The promotional video ends and Dr. Stan Simon (Paul Coufos), head of Secure-tronics, introduces the assembled crowd to three units of the Protector 2000, the robots featured in the film. With these robots, combined with the steel doors that lock down the mall at night, Simon assures the crowd that Park Plaza will be the safest mall in the state. Two of the audience – Paul Bartel and Mary Woronov, reprising their Eating Raoul roles – are not entirely convinced. “The one in the middle has an unpleasant ethnic quality,” Paul notes. But other crowd members have more valid concerns. For one, how will the Protector 2000s distinguish between actual trespassers and employees working after hours. Simon has an answer of that: each mall employee will be issued an ID badge, which the security robots can recognize with their laser eyes. Then the opening credits of Chopping Mall begin, complete with a note that the “Killbots” were “created by Robert Short.” (Perhaps some unintentional foreshadowing there.)

Chopping Mall not only embodies our greatest fears, but also our deepest fantasies, such as sleeping in the beds in a department store.

Chopping Mall not only embodies our greatest fears, but also our deepest fantasies, such as sleeping in the beds inside a department store.

Alison (Alison Parks) and Suzie (Barbara Crampton) are two friends that work in a short-order barbecue joint in the mall. During their shift, Suzie tries to convince Alison to join her later at a party that will be – no word of a lie – awesome to the max. Little do they know that a powerful electrical storm brewing outside aims to dash all their max-awesome times to pieces. Lightning strikes the mall a number of times and causes the main computer that controls the security bots to overload. The technician, with a cigarette dangling from his lip – clearly the model for Samuel Jackson’s character in Jurassic Park – seems to keep it under control. That may have been wishful thinking, though, for when the technician delves into his pornographic magazine, a robot hand bursts through the centrefold, karate chopping him to death. (Clearly, this is a cautionary tale about consuming pornography while on the job.)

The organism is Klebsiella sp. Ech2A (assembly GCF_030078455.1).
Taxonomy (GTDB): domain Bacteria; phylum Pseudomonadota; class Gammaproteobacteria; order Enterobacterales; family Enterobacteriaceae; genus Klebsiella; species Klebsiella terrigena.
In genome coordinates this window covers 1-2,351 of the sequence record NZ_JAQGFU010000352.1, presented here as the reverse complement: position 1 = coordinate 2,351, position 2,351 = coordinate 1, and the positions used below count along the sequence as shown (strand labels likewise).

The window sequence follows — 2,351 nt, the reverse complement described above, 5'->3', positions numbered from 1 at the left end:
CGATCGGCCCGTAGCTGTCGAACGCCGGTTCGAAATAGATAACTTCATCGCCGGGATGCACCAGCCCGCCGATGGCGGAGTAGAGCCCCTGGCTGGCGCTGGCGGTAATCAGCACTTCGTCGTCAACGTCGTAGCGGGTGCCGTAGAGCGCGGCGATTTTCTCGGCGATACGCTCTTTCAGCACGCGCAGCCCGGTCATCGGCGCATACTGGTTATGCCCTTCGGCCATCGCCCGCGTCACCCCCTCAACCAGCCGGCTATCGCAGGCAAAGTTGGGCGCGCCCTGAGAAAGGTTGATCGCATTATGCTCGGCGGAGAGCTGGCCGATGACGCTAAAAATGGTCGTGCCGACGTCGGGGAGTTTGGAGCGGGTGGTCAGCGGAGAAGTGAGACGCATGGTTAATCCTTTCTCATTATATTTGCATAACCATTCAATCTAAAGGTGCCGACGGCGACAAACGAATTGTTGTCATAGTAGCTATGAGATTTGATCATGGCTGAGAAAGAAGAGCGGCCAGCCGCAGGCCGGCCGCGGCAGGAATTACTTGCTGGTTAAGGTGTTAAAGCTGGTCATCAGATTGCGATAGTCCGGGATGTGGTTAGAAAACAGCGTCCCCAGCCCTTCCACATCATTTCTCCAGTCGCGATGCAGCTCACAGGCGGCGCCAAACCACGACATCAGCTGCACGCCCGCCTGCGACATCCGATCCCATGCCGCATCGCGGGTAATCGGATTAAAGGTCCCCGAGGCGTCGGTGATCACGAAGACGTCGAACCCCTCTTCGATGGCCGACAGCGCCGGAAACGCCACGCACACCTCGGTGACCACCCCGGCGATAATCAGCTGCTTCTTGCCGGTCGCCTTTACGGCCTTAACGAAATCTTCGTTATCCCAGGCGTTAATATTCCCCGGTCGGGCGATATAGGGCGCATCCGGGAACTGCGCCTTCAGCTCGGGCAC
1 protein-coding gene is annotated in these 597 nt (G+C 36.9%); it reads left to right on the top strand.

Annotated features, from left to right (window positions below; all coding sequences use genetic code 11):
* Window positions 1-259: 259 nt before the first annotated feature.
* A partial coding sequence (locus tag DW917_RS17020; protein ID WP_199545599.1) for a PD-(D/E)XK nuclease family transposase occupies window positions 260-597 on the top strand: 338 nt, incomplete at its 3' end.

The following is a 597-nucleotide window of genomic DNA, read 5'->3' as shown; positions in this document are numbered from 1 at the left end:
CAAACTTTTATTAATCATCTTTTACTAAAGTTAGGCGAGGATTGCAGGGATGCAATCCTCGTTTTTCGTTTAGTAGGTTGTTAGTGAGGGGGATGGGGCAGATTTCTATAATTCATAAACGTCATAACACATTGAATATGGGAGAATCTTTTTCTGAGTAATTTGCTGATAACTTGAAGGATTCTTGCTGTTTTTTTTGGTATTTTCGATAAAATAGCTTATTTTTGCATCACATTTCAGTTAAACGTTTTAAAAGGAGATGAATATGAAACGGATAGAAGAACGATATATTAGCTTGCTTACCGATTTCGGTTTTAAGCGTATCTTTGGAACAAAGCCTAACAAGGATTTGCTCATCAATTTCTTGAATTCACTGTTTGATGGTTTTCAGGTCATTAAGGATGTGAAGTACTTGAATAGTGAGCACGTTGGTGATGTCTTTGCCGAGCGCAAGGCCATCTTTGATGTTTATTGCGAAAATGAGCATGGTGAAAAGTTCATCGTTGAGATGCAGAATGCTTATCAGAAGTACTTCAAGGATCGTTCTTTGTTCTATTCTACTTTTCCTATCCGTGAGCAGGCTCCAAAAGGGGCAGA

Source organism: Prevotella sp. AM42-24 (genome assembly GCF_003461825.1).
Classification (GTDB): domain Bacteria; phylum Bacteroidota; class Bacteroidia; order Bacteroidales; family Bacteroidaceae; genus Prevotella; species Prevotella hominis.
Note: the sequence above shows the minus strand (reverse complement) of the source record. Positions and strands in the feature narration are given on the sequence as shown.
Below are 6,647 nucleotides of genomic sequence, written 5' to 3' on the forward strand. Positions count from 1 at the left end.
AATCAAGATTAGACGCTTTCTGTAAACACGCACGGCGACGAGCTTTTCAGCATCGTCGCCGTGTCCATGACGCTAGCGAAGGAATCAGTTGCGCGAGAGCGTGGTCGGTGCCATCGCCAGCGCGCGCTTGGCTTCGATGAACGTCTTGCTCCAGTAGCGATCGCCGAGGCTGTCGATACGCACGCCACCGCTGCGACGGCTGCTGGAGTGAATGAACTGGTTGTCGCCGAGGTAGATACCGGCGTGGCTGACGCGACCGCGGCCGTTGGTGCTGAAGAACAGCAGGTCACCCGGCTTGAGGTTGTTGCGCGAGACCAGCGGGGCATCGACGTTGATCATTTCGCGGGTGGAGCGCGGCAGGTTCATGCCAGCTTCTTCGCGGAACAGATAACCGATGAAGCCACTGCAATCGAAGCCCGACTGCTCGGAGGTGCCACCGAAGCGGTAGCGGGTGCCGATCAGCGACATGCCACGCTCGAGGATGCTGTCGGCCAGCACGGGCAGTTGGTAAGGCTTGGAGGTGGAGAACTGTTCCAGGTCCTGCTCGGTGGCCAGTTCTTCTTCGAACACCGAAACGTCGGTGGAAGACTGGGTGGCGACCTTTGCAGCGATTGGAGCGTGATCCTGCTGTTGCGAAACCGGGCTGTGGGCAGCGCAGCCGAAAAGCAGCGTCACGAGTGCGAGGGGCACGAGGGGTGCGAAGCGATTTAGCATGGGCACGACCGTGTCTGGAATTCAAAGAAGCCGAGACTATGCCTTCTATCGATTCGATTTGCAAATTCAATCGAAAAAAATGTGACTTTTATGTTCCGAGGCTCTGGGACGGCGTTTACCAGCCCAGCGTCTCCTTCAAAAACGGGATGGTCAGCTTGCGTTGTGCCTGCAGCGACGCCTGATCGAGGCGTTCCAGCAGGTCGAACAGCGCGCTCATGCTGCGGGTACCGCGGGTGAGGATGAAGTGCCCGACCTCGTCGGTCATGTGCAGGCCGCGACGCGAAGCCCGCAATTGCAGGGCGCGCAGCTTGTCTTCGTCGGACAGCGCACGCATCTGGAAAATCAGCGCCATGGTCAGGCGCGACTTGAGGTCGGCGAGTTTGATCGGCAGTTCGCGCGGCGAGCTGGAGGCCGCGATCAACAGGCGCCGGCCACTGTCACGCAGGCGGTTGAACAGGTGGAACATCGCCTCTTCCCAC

The film cuts to the Furniture King store, which, unbeknownst to the manager, is about to become the site of a raucous after-hours party. The nebbish Ferdy (Tony O’Dell), nephew of the manager, is already have misgivings about using his uncle’s store as party central, but his cooler friends – the gum-snapping dirtbag Mike (John Terlesky) and nondescript Greg (Nick Segal) convince him it will all be okay. “Okay, okay,” Ferdy agrees dejectedly. “Let’s party.” Outside, in the middle of the rain-less electrical storm, married and mechanically inclined couple Rick (Russell Todd) and Linda (Karrie Emerson), attempt to restart their stalled tow truck. Linda succeeds in restarting the engine and they drive off into the mall parking lot, heading for the same mall party. Joe-Cool Mike visits his girlfriend Leslie (Suzee Slater) and gropes her while she’s working at the clothing store. Her dad and store owner, Mr. Todd (Arthur Roberts), sidles up to the two of them and casts disapproving glances at her choice of companion.